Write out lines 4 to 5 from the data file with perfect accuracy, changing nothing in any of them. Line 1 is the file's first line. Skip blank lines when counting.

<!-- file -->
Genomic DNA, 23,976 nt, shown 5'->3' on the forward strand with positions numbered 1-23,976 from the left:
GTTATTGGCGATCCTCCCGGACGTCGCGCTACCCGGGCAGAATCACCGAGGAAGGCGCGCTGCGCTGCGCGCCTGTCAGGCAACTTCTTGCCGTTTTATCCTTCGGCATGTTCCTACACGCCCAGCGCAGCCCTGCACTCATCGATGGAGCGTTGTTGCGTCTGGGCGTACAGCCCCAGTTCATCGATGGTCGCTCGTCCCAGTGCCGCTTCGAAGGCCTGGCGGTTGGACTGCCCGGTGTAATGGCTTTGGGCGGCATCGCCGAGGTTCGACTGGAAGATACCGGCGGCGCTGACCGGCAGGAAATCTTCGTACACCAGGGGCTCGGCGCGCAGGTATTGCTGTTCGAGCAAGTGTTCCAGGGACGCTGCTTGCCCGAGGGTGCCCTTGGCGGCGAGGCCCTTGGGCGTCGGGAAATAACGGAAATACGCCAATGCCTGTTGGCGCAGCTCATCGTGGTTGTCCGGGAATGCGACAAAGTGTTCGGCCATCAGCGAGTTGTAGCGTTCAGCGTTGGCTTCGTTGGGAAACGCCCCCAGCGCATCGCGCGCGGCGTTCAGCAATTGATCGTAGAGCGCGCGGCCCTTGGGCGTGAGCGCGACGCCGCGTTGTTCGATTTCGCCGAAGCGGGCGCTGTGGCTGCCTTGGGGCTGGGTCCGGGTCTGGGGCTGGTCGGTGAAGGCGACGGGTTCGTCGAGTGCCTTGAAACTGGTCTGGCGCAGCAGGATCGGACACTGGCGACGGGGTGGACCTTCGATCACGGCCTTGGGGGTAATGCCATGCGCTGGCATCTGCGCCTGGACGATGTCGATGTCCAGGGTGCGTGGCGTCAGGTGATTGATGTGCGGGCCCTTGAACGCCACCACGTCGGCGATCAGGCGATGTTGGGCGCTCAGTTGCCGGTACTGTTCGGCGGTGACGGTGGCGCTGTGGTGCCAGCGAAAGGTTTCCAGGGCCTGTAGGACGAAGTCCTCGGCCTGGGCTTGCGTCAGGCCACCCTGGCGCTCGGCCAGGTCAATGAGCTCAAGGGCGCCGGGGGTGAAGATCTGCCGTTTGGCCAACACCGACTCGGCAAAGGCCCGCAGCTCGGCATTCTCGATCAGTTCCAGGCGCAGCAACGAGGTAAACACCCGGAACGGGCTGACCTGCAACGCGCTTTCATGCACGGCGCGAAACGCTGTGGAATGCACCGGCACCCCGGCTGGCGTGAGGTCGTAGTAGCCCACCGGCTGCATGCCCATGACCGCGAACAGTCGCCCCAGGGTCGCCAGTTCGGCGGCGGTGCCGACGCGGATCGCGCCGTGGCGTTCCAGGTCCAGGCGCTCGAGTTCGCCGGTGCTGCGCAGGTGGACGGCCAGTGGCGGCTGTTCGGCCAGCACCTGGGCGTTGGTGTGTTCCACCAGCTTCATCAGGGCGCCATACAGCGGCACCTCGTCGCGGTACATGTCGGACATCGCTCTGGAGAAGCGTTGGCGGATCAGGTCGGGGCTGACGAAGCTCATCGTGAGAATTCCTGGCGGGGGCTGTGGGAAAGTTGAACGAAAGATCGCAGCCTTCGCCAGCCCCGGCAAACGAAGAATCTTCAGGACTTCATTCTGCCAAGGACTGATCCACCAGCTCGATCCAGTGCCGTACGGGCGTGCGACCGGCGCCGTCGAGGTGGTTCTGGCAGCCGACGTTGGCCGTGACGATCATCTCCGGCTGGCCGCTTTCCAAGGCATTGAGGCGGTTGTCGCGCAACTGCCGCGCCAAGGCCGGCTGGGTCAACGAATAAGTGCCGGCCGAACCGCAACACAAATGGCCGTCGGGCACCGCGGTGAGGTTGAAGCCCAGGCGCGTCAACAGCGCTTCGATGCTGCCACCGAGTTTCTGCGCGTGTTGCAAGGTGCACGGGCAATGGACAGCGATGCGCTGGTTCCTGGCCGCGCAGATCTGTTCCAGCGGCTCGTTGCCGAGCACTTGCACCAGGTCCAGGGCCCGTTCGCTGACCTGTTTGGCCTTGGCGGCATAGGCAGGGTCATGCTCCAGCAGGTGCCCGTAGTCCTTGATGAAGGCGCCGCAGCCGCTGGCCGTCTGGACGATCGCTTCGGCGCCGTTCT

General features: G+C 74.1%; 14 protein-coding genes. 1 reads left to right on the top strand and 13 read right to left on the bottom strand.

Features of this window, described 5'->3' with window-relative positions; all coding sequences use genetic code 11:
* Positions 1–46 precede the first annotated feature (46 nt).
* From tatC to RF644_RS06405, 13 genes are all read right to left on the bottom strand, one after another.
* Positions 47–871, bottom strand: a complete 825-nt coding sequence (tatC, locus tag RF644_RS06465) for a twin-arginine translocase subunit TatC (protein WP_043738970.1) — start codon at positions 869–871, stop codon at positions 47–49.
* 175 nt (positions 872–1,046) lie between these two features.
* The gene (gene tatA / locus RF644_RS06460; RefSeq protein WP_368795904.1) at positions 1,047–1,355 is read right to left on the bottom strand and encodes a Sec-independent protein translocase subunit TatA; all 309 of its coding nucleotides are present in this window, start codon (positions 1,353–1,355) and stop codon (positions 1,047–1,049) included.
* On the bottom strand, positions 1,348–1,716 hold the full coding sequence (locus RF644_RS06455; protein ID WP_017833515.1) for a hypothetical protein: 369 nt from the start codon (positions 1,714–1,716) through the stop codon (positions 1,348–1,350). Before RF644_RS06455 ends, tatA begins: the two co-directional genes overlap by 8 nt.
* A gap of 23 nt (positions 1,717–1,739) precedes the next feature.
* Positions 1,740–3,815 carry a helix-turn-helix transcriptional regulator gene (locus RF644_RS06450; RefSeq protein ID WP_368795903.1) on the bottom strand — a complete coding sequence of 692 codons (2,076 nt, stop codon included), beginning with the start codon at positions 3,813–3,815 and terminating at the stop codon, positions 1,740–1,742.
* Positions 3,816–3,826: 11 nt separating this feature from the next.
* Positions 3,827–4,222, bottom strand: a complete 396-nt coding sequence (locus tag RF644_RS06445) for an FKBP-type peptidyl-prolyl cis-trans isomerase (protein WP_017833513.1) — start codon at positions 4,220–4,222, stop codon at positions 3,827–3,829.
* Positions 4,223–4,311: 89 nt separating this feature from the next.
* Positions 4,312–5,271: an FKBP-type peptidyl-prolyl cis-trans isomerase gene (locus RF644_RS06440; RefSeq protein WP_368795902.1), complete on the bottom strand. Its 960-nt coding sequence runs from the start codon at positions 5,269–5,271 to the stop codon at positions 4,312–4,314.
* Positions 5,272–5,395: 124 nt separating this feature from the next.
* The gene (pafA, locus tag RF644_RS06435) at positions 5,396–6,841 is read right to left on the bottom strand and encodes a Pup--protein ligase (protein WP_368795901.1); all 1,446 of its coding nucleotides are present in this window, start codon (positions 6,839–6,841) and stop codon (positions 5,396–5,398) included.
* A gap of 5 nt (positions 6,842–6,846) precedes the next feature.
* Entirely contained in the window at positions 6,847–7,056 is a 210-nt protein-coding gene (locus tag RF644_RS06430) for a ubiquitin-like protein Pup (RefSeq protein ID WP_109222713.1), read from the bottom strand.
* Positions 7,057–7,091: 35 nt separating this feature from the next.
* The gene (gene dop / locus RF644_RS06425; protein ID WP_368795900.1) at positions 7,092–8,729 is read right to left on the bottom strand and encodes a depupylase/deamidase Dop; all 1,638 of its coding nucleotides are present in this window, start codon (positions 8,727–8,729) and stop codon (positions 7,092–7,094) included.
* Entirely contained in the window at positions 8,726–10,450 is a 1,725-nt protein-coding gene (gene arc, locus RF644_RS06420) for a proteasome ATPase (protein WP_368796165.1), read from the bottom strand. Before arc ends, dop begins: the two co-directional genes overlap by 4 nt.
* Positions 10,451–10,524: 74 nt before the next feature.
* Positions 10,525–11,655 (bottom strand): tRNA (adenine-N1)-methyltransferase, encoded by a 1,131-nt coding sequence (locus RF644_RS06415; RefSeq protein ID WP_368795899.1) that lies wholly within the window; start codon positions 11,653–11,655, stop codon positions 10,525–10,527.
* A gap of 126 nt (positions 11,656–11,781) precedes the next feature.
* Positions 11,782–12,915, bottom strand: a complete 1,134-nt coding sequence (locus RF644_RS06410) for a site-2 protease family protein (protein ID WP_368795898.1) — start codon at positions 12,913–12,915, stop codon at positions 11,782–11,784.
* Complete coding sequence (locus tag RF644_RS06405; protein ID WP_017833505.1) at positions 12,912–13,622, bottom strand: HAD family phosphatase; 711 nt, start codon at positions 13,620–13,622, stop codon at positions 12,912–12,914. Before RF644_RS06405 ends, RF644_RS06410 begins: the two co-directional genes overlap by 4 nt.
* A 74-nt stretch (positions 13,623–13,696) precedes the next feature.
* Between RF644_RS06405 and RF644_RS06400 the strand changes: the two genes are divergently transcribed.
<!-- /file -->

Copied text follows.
Features of this window, described 5'->3' with window-relative positions; all coding sequences use genetic code 11:
* Positions 1–46 precede the first annotated feature (46 nt).